Move with the crowd “downstream” but also in a diagonal direction, until can reach a wall inside, or if outside, the edge of the crowd, where you can better control your movement.

Do not be afraid to damage or destroy the fixtures or the building itself to get out, such as breaking open windows or kicking open doors, or breaking locks Timidity will not be helpful. Your primary concern must be your family.

Once they are safe, you can decide whether or not to render aid to others.

◦Carry essential gear. Essential gear for an outside event: Water bottle. First aid kit that includes a tourniquet. Knife. Multi-tool. Sun glasses that also provide eye protection. Indoor essential gear, add a small pocket flashlight which will penetrate smoke and haze, ( a cell phone light will not penetrate smoke and haze.)

It is impossible to anticipate every event.

However, most events will precipitate the need to MOVE. MOVEMENT to SAFETY will generally always be your highest priority.

If the event is localized to your immediate vicinity, then safety generally lies elsewhere.

The most important trait here is a BIAS TOWARDS ACTION. Take action to improve your crowd situation.

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PostPosted: Wed Apr 24, 2013 3:50 pm 
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Feur wrote:


Thanks Laird, I might be able to use that in a future training session.


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PostPosted: Wed Apr 24, 2013 3:55 pm 
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Van Canna wrote:
Here is a good article related to the bombing at the marathon...

http://iscqc.org/blog/3673/how-to-survi ... icked-mob/


It's good advice. I can see Secret Service types methodically assessing a crowd/gathering in this way but the average person isn't trained to size up the environment in the same way.


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PostPosted: Wed Apr 24, 2013 8:40 pm 
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Location: Somerville, ma.
Van Canna wrote:
Well, I can understand that people are different in so many ways, and that a few would take a 'combative' martial art for reasons other than self defense, such as Justin, the exception and not the rule by any means. Fine.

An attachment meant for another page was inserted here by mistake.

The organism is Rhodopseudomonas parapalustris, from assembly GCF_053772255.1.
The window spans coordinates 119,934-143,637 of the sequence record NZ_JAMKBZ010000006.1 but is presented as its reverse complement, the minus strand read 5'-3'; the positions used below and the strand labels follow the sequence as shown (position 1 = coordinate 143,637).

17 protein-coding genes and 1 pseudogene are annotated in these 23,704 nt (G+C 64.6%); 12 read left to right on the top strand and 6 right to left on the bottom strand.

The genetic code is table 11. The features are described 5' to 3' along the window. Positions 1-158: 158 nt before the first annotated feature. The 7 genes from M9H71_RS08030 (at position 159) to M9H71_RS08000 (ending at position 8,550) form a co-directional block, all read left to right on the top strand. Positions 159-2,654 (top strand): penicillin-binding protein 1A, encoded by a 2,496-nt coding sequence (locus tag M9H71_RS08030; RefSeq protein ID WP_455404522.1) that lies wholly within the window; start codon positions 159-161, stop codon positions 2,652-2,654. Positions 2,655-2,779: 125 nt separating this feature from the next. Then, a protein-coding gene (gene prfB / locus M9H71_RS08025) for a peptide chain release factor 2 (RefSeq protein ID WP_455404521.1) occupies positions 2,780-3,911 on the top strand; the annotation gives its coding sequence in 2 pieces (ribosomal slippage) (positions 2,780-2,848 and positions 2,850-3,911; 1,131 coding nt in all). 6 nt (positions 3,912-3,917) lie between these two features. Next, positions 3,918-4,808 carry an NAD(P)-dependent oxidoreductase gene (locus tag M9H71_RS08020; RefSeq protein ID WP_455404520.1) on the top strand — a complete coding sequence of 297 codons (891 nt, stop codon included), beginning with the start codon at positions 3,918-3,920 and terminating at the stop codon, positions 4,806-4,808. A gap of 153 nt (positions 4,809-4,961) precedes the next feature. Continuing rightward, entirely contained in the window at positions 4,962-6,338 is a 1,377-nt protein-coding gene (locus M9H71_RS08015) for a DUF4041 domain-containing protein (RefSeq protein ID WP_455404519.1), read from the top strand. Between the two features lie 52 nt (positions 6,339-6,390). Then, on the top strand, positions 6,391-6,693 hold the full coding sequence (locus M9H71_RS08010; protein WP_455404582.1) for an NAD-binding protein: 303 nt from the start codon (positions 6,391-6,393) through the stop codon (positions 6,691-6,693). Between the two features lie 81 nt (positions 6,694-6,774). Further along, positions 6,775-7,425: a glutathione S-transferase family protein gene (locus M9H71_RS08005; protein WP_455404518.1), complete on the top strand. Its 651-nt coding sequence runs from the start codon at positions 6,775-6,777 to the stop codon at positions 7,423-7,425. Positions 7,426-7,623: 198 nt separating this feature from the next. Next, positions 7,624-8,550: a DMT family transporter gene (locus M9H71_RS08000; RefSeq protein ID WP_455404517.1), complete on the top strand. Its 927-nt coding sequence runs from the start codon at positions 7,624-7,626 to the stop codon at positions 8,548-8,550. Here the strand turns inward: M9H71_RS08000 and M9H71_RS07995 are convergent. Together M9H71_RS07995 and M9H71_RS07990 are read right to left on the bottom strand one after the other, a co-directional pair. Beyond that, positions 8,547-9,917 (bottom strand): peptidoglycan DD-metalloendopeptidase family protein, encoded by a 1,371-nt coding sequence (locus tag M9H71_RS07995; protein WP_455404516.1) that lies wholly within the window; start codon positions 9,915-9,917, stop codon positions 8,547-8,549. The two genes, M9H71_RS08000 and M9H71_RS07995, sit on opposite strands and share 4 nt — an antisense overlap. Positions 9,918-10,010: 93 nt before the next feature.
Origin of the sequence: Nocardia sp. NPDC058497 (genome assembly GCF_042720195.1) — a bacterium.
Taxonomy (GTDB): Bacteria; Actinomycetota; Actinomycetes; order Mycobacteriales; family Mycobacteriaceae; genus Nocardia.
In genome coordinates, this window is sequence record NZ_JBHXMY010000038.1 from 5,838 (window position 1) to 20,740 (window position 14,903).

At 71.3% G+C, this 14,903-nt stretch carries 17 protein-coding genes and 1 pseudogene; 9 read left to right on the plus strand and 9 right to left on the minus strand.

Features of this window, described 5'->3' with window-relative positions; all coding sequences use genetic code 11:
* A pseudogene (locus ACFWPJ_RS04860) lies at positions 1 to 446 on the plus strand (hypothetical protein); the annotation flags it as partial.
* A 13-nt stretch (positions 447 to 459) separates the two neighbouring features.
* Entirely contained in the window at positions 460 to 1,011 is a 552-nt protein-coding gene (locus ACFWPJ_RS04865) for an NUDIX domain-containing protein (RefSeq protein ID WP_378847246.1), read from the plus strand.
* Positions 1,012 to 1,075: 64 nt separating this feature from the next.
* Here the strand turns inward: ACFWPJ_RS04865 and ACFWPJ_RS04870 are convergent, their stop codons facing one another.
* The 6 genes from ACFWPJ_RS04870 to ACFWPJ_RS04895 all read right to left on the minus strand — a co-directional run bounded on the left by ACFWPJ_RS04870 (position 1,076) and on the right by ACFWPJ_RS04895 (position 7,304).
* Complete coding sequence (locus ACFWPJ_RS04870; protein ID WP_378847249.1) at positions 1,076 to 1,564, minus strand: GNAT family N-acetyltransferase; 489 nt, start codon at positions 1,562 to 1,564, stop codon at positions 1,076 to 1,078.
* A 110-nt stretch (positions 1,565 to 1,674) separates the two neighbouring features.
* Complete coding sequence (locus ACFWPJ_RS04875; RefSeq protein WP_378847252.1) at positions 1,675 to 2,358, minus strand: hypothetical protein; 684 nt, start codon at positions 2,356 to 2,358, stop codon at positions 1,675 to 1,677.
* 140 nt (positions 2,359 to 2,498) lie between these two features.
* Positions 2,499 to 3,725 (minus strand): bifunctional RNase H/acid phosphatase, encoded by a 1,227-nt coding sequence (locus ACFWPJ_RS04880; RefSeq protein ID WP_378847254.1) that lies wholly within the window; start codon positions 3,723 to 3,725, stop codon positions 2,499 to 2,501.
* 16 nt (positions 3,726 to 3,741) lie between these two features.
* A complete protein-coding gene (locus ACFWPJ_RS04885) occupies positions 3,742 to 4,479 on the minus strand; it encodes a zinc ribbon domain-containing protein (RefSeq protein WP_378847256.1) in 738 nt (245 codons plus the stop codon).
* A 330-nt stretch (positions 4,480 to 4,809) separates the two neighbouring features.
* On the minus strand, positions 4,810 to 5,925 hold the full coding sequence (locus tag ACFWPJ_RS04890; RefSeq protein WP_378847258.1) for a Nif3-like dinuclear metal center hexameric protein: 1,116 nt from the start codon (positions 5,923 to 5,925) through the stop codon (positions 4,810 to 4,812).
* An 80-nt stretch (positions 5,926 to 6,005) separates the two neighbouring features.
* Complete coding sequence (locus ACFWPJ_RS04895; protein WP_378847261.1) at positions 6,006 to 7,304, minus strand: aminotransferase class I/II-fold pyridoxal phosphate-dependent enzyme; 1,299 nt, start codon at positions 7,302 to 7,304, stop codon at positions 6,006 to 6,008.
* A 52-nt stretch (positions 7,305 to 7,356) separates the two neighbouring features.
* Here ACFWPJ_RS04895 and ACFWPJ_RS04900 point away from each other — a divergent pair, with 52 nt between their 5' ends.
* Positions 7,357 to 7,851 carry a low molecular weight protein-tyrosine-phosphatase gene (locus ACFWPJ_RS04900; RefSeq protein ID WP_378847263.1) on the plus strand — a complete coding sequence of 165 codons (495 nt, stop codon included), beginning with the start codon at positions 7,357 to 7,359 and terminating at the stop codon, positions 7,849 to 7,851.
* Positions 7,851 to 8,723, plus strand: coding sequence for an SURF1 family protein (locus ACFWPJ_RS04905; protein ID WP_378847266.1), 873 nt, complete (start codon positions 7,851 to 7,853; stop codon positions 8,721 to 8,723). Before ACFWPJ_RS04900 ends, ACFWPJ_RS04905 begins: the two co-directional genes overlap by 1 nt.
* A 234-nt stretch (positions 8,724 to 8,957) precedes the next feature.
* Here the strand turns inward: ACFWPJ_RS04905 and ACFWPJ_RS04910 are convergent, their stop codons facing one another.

I would wager that most people studying something called a martial art have a balance of "for the fun of it" and "for self-defense" I don't think it's an either-or kind of thing. I'd also bet that fewer more people are interested in martial arts as sport than as self defense. But that's all conjecture.

Quote:
Then what is your reason for following and getting involved in discussions on a self defense reality forum?


I enjoy thinking about hypothetical scenarios, and I enjoy discussion of various kinds. Self defense realities are interesting to think about. There's also a lot of stuff posted here that isn't just about self-defense. I also like posting helpful links on occasion.

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PostPosted: Wed Apr 24, 2013 11:30 pm 
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I would wager that most people studying something called a martial art have a balance of "for the fun of it" and "for self-defense" I don't think it's an either-or kind of thing. I'd also bet that fewer more people are interested in martial arts as sport than as self defense. But that's all conjecture.


I agree totally, there are many benefits to the study of martial arts including the socializing and having fun process that is different for every one of us. I would not have continued to practice it otherwise.
Quote:
I enjoy thinking about hypothetical scenarios, and I enjoy discussion of various kinds. Self defense realities are interesting to think about. There's also a lot of stuff posted here that isn't just about self-defense. I also like posting helpful links on occasion.


Good enough Justin. Glad to have you aboard.

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PostPosted: Wed Apr 24, 2013 11:43 pm 
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Yeah lots of reasons for doing martial arts, and all valid

But the reason the sport and games are fun is we enjoy the idea of playing at violence

we like the idea of being good at it and in control of it

Its in our nature to strive.

While it may be buried it its often the real factor imho


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PostPosted: Tue May 07, 2013 4:51 pm 
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Read about the criminal mind.

http://www.policeone.com/patrol-issues/ ... different/

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PostPosted: Wed May 08, 2013 4:56 am 
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The 'Smack-down' :mrgreen:

http://www.therightscoop.com/must-watch ... i-bombers/